Use: Cystitis

Usual Pediatric Dose for Cystitis Prophylaxis

Regular release:

1 month or older: Doses as low as 1 mg/kg/day (up to 100 mg/day) orally in 1 to 2 divided doses may be adequate

Comments:

-This drug should be given with food to improve drug absorption and, in some patients, tolerance.

-Patients receiving long-term therapy should be monitored periodically for changes in renal function.

Use: Cystitis prophylaxis

Precautions

Safety and efficacy have not been established in patients younger than 1 month.

How is Nitrofurantoin available?

Nitrofurantoin is available in the following dosage forms and strengths:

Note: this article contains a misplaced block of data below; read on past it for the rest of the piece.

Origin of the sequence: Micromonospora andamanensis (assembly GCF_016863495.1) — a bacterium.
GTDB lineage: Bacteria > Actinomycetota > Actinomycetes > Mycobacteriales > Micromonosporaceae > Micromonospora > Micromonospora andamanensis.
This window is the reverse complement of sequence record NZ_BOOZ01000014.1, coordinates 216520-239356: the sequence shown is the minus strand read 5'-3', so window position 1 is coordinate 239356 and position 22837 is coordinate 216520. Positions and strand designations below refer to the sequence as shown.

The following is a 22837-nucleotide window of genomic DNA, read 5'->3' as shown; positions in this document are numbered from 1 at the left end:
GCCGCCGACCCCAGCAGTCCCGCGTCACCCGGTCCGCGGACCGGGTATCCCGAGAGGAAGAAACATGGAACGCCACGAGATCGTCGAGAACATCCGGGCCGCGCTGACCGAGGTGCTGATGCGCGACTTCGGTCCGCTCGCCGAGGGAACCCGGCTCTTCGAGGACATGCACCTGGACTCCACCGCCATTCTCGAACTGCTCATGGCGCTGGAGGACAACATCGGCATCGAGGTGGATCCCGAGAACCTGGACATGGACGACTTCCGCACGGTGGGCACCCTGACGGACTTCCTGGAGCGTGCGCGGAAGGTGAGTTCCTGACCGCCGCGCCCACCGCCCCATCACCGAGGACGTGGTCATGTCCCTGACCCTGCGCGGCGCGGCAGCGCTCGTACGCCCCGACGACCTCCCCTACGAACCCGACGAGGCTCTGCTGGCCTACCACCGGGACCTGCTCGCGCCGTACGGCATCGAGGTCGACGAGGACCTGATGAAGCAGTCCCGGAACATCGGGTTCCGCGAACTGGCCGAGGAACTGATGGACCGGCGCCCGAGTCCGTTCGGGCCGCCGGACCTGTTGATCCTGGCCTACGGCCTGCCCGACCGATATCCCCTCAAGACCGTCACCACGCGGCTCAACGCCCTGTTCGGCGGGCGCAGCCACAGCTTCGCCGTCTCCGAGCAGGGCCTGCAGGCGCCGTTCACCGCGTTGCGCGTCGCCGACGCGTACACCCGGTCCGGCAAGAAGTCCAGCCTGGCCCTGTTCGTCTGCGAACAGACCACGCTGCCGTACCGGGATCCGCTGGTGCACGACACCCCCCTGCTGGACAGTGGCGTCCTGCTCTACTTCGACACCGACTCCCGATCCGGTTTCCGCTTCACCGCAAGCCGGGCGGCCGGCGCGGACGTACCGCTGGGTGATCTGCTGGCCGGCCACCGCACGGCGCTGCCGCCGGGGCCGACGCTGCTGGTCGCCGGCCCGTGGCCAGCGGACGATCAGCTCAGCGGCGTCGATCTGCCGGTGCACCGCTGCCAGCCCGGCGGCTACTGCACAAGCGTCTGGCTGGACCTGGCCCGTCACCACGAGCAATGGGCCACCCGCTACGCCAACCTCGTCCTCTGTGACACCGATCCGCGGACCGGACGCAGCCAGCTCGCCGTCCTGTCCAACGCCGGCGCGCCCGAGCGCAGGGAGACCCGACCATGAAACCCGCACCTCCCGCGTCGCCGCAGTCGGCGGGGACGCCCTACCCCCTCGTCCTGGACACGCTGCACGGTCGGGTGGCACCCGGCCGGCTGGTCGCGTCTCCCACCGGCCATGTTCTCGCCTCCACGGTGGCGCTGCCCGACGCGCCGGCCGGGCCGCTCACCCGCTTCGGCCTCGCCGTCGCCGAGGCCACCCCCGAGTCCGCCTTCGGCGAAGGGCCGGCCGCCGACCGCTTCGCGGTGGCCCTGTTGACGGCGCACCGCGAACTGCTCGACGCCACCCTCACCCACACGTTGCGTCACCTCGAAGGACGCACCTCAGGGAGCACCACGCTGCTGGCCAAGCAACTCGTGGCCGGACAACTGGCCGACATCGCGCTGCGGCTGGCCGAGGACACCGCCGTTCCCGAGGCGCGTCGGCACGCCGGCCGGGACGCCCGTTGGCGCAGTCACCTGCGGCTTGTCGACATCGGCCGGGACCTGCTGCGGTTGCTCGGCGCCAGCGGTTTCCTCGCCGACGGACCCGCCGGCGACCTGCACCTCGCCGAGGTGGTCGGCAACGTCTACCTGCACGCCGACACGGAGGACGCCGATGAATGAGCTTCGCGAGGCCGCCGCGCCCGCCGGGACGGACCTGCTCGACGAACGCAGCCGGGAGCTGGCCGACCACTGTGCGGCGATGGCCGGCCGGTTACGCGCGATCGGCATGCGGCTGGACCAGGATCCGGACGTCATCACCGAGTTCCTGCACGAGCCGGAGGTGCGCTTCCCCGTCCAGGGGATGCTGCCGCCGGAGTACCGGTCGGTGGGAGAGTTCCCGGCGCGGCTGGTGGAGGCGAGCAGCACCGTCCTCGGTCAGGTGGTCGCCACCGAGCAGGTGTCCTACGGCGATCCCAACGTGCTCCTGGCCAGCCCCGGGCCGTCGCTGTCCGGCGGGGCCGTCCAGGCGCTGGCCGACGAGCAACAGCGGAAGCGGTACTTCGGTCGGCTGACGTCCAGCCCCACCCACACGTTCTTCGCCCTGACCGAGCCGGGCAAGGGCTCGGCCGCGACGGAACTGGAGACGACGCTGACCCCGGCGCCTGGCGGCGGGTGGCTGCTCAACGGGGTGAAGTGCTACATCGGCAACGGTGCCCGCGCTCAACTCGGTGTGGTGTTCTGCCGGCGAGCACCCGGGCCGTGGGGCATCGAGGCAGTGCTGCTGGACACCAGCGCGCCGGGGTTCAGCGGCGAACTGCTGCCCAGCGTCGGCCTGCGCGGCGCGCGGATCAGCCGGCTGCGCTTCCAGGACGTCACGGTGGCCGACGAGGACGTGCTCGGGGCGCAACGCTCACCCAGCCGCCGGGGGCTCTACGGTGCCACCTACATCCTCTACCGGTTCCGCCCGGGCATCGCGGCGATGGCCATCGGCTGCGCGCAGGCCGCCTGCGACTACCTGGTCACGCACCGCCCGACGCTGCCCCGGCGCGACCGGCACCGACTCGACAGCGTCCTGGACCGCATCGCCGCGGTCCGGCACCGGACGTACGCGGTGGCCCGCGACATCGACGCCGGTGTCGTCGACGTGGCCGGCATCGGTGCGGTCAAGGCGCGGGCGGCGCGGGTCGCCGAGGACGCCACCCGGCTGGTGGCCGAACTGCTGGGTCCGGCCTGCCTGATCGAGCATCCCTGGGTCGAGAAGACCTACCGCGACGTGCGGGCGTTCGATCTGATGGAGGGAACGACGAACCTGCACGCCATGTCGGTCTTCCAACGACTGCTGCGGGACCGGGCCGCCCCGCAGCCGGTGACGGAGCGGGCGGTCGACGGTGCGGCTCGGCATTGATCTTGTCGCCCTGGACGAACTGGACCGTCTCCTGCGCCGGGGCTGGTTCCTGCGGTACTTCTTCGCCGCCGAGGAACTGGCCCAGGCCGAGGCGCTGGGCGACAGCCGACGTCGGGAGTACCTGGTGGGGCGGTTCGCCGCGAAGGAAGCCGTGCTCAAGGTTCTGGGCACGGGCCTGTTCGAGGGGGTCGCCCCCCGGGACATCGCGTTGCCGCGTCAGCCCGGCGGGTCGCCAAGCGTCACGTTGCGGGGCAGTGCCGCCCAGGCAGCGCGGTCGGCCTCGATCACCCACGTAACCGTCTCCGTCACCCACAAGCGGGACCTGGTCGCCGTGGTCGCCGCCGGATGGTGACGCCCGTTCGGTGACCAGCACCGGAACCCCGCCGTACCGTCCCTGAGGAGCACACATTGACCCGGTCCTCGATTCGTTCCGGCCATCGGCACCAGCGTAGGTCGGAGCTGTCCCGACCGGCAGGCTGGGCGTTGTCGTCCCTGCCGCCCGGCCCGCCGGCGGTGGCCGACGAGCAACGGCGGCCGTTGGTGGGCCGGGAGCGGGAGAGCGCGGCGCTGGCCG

• Oral capsule,
  • Oral suspension,
  • Compounding powder.

What should I do in case of an emergency or overdose?

In case of an emergency or an overdose, call your local emergency services or go to your nearest emergency room.

What should I do if I miss a dose?

If you miss a dose of Nitrofurantoin, take it as soon as possible. However, if it is almost time for your next dose, skip the missed dose and take your regular dose as scheduled. Do not take a double dose.

Hello Health Group does not provide medical advice, diagnosis or treatment.

Review Date: April 5, 2018 | Last Modified: September 12, 2019

Sources
You might also like